Ars Technica, like Slashdot, is one of the geekier places on the net. (And I mean that in the nicest way.) So to get attention from both is one sign that Joey Durel's tech strategy is working. Though in ways he might not fully anticipate. While the symbolism of going after the CEOs of Silicon Valley and saying that you are the "talk" there is understandable--these guys have real power--what needs to be understood is that "silicon valley," is not really a real place. It's not about what is being said at the coffee houses and wine bars in a hot, dry place in California. It's the chatter on places like ars technica that makes Austin hot and Toledo not.
Go take a look at the story. Unlike even national reporters this guy bothers to look back into the archives...or he's been following the story mighty closely. It refreshingly intelligent...here' a taste:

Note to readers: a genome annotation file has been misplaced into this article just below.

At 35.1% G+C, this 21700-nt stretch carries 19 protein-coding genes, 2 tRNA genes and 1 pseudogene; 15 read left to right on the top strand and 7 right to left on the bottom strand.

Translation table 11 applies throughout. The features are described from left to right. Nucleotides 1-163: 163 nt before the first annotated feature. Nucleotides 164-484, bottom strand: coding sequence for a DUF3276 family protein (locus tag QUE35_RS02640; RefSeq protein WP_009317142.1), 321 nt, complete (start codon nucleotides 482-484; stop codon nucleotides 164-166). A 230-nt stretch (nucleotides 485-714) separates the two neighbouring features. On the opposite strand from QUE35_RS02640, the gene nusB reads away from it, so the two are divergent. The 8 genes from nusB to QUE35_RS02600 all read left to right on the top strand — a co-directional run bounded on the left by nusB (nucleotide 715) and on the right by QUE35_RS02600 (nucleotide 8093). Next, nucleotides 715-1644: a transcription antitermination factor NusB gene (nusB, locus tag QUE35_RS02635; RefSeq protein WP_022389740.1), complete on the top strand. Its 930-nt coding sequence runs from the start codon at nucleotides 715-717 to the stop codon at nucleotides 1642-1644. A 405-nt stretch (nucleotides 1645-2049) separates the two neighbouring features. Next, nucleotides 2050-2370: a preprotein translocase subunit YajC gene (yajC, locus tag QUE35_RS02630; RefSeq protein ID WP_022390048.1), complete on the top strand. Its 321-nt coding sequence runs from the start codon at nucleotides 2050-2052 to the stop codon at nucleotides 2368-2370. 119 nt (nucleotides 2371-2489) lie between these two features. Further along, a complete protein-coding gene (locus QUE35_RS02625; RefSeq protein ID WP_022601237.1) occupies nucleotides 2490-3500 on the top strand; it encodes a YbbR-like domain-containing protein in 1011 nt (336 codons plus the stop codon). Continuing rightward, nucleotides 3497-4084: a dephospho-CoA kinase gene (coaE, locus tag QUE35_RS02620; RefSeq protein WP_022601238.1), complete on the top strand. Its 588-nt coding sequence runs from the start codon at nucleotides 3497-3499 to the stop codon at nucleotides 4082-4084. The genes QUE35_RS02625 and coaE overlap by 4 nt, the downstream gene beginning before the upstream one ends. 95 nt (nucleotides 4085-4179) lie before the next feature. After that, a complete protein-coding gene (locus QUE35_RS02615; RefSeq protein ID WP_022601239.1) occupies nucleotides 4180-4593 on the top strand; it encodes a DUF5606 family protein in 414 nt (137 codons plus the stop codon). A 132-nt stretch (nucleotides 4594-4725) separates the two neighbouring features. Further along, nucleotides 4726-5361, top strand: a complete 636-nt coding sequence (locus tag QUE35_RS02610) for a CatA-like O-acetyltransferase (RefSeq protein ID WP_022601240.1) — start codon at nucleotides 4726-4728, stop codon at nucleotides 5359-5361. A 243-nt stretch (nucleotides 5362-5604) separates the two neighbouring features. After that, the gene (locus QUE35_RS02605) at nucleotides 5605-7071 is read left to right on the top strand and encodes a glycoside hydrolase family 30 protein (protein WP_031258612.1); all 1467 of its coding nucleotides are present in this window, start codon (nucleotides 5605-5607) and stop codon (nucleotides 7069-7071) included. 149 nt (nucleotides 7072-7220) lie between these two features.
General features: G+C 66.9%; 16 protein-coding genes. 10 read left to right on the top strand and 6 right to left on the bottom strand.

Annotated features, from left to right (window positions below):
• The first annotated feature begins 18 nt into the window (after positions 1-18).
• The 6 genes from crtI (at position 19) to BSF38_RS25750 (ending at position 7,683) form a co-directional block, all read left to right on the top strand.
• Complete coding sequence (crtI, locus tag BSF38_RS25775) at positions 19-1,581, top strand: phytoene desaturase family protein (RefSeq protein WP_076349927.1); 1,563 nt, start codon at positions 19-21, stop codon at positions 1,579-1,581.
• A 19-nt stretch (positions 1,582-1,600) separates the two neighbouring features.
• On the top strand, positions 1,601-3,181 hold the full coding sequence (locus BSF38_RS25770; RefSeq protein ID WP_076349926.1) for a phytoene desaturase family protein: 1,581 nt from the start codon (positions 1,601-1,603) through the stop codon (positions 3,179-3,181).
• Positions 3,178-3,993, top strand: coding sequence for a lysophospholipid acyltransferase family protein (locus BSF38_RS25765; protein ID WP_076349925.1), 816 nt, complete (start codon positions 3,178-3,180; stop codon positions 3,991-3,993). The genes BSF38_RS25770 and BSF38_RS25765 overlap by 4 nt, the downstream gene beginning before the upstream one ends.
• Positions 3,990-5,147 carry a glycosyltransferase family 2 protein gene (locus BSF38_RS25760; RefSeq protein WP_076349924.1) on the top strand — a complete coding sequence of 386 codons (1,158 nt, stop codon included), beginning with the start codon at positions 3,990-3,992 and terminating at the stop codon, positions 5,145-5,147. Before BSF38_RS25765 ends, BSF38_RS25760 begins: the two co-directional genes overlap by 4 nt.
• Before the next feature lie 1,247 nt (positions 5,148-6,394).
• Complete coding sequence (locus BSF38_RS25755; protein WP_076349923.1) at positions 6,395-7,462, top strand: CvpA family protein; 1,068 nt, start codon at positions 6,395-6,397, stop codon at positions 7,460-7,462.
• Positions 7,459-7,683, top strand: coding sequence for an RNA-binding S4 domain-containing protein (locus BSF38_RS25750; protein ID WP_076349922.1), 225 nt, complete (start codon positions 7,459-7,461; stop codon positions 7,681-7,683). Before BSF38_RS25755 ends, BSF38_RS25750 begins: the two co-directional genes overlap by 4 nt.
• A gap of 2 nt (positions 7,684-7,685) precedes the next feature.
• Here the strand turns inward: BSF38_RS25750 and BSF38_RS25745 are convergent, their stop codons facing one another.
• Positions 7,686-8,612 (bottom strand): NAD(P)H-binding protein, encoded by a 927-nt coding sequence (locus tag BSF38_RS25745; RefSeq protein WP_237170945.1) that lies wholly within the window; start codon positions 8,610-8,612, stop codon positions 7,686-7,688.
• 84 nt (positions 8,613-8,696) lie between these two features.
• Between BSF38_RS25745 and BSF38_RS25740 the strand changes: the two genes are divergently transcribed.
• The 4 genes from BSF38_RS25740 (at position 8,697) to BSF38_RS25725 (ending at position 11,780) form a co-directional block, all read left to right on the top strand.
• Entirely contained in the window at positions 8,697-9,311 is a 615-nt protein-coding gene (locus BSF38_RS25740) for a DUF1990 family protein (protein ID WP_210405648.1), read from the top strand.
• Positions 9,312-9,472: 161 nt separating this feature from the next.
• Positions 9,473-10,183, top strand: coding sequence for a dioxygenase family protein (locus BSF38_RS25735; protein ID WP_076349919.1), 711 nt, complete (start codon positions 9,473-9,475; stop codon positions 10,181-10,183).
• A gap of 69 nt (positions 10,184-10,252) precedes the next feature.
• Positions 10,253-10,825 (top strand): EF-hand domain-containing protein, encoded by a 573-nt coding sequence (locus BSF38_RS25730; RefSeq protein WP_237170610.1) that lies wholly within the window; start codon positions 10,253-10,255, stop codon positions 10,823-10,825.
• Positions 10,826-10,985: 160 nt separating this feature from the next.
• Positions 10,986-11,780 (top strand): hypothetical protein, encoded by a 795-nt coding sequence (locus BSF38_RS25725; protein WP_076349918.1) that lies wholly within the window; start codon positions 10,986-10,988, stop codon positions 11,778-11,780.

The vote passed much to the chagrin of BellSouth and Cox Communications, who would rather handle FTTP themselves, but on their own schedule. Both companies had sued in court to stop plans, but their efforts so far only forced the issue to a vote, and the voters clearly chose sides.
"This opens the door for every municipality in the nation to look at how they can do what we did," said Don Bertrand of Fibre911. "We deserve connectivity and as we did in 1896 with the electricity, if you won't bring it to us, we'll do it ourselves."
The plan is to start serving customers within two years. Nothing in the plan prevents BellSouth and Cox from competing in the rollout, although everyone has agreed that the success of LUS depends on a large customer uptake.